The learned Judge then proceeded to point out the 'special nature of the decree so far as it affected the purchaser of a share in the equity of redemption, and the effect if a set-off is allowed, namely that he is in fact
compelled to pay a debt, which he is not personally bound to pay and for the payment of which he is under no personal obligation. He is compelled to save from sale property which he does not care to save and which he is not bound to save from sale.
6. 'In my opinion,' the learned Judge continues,
a person against whom a decree foreclosing his right to redeem a property from sale is passed in his character as a puisne mortgagee or an attaching creditor, is a judgment-debtor to that decree in a character different from the one in which he holds a decree made in his favour personally and which is enforceable against his judgment-debtor by the arrest of his person and the attachment of his property.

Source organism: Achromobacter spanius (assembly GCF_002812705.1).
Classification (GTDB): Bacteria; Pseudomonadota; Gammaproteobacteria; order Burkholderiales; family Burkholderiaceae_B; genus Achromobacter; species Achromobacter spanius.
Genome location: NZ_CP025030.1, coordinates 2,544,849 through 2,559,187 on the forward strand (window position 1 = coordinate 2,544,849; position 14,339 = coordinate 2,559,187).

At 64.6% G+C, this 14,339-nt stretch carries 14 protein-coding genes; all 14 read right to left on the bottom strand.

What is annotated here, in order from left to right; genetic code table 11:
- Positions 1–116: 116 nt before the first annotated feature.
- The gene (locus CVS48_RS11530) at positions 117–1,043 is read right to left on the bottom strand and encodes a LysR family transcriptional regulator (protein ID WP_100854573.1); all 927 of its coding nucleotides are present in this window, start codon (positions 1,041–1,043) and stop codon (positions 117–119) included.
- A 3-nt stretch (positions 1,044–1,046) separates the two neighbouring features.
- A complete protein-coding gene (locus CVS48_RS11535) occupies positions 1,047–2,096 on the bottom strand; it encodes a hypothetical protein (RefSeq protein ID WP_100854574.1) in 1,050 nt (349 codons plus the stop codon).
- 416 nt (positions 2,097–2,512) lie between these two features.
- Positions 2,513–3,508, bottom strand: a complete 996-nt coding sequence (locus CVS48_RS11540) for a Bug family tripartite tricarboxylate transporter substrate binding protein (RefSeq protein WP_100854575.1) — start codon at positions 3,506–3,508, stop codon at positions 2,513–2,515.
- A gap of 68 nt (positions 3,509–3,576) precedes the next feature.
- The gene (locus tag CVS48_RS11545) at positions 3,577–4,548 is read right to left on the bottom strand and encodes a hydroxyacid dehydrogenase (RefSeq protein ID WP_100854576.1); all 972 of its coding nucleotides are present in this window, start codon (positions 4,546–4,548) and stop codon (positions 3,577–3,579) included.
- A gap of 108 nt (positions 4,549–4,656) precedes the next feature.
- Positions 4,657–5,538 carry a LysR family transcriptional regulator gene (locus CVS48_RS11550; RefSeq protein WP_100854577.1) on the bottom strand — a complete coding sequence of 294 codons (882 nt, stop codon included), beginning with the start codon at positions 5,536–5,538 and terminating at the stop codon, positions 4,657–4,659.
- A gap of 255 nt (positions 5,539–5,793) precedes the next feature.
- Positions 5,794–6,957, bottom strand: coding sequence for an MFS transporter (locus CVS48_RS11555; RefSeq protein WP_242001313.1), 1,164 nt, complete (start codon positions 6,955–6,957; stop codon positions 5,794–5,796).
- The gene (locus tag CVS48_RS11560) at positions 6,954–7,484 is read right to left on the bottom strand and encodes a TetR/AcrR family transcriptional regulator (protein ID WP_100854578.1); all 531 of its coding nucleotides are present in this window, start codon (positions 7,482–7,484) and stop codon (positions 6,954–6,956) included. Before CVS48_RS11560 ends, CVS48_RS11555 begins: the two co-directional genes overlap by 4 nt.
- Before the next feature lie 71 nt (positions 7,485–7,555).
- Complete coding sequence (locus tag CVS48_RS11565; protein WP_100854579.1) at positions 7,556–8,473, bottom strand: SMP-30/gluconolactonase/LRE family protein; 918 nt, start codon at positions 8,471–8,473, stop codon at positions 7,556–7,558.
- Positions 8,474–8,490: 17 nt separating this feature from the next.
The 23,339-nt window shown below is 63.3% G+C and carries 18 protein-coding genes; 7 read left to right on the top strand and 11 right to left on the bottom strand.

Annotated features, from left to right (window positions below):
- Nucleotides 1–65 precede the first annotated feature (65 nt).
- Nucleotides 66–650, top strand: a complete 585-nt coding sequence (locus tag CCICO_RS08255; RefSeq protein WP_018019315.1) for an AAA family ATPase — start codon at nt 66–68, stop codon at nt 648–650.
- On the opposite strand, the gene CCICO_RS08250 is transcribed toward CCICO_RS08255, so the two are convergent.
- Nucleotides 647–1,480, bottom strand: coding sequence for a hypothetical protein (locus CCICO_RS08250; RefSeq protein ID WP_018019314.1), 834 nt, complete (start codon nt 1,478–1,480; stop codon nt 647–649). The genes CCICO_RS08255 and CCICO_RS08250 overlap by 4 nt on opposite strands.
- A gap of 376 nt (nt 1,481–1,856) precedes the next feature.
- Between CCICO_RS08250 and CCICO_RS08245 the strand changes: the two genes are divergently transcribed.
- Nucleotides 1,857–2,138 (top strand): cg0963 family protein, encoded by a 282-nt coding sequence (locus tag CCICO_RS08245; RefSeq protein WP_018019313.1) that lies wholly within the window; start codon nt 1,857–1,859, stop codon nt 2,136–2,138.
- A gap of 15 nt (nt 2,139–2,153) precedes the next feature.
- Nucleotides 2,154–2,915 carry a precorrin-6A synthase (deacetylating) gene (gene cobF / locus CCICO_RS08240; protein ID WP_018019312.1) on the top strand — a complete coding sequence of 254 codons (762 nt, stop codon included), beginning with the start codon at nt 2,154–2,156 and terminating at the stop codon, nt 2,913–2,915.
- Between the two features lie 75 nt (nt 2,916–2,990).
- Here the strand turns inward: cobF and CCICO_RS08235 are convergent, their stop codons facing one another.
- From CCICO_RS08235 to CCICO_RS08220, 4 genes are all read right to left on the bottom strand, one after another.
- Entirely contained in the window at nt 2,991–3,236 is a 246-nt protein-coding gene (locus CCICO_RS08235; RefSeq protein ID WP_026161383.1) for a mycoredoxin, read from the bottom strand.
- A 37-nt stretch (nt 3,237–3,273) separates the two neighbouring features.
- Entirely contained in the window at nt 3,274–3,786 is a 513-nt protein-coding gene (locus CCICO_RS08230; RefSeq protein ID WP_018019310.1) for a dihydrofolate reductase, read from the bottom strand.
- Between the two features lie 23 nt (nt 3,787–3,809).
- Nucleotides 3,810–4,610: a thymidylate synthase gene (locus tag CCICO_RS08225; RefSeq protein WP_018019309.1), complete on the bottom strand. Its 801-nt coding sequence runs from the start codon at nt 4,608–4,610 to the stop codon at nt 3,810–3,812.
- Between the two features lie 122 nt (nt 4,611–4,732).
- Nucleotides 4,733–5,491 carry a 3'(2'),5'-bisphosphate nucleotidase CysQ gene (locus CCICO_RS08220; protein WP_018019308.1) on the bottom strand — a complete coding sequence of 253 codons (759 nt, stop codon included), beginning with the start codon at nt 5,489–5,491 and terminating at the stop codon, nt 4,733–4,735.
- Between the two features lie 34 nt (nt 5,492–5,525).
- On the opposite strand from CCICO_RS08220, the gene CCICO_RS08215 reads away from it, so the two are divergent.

Set-off was accordingly refused explicitly on the basis that Sheo Shankar, as purchaser, came within the exception in Sub-rule 3(a) of Rule 18. Reference was made to the case in Nagar Mal v. Ram Chand ('11) 33 All. 240 discussed above, and it was distinguished solely on the ground that the judgment-debtors in that ease in the decree for sale were not impleaded in that suit in a different capacity from that in which they had obtained their decree for money. It seems to have been assumed that even if in that case there had been no personal liability in respect of the mortgage decree, (which, as has been noted above seems not to have been the case) the decision allowing set-off would have been correct. Burma Oil Co., Ltd. v. Ma Tin ('30) 17 A. I. R. 1930 Rang. 68 is an instance where set-off was refused of a mortgage decree for sale where there was no personal liability against a money decree. This case is referred to in Venkata Reddi v. Dorasami Pillai ('33) 20 A. I. R. 1933 Mad. 63, where it is said that it is not clear whether there was personal liability on the mortgage decree; but this observation seems to be incorrect. The judgment shows that the lower Court had refused set-off on this very ground, and later in discussing Sheo Shankar v. Chuni Lal ('16) 3 A. I. R. 1916 All. 290 and in rejecting the argument that where there is no personal liability on the mortgage decree the parties do not fill the same character, it is pointed out by Heald J. that the case before him, and Sheo Shankar v. Chuni Lal ('16) 3 A. I. R. 1916 All. 290 had the common feature that there was no personal liability under the mortgage decree. Referring to Nagar Mal v. Ram Chand ('11) 33 All. 240, Heald J. remarked that it was not clear whether there was personal liability in that case, but if there was, then the case was no guide for the decision of the case before him. The basis of the decision of Heald J. was the view that a mortgage decree for sale where there is no personal liability is not a decree 'for the payment of sums of money'. The learned Judge remarks: